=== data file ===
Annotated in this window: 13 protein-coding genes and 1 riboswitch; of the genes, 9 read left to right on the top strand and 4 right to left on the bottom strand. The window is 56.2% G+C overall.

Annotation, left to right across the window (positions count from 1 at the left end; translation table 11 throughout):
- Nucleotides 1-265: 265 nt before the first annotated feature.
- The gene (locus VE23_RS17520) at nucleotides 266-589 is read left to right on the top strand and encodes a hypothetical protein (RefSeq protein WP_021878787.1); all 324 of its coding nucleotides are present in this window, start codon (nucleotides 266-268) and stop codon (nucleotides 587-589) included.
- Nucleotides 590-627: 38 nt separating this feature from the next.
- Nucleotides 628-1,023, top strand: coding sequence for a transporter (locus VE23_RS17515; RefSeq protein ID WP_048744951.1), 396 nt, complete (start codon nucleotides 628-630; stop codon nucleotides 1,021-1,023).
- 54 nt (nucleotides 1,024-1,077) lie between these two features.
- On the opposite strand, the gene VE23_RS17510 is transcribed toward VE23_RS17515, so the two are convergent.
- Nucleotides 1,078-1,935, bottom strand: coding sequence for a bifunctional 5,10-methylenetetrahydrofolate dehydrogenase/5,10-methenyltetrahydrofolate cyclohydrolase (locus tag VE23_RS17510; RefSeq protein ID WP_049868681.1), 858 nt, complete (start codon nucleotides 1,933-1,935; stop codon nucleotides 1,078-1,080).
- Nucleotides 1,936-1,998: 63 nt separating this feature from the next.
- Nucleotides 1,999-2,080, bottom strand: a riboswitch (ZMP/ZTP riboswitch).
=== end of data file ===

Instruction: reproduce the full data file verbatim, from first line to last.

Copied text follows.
Annotated in this window: 13 protein-coding genes and 1 riboswitch; of the genes, 9 read left to right on the top strand and 4 right to left on the bottom strand. The window is 56.2% G+C overall.

Annotation, left to right across the window (positions count from 1 at the left end; translation table 11 throughout):
- Nucleotides 1-265: 265 nt before the first annotated feature.
- The gene (locus VE23_RS17520) at nucleotides 266-589 is read left to right on the top strand and encodes a hypothetical protein (RefSeq protein WP_021878787.1); all 324 of its coding nucleotides are present in this window, start codon (nucleotides 266-268) and stop codon (nucleotides 587-589) included.
- Nucleotides 590-627: 38 nt separating this feature from the next.
- Nucleotides 628-1,023, top strand: coding sequence for a transporter (locus VE23_RS17515; RefSeq protein ID WP_048744951.1), 396 nt, complete (start codon nucleotides 628-630; stop codon nucleotides 1,021-1,023).
- 54 nt (nucleotides 1,024-1,077) lie between these two features.
- On the opposite strand, the gene VE23_RS17510 is transcribed toward VE23_RS17515, so the two are convergent.
- Nucleotides 1,078-1,935, bottom strand: coding sequence for a bifunctional 5,10-methylenetetrahydrofolate dehydrogenase/5,10-methenyltetrahydrofolate cyclohydrolase (locus tag VE23_RS17510; RefSeq protein ID WP_049868681.1), 858 nt, complete (start codon nucleotides 1,933-1,935; stop codon nucleotides 1,078-1,080).
- Nucleotides 1,936-1,998: 63 nt separating this feature from the next.
- Nucleotides 1,999-2,080, bottom strand: a riboswitch (ZMP/ZTP riboswitch).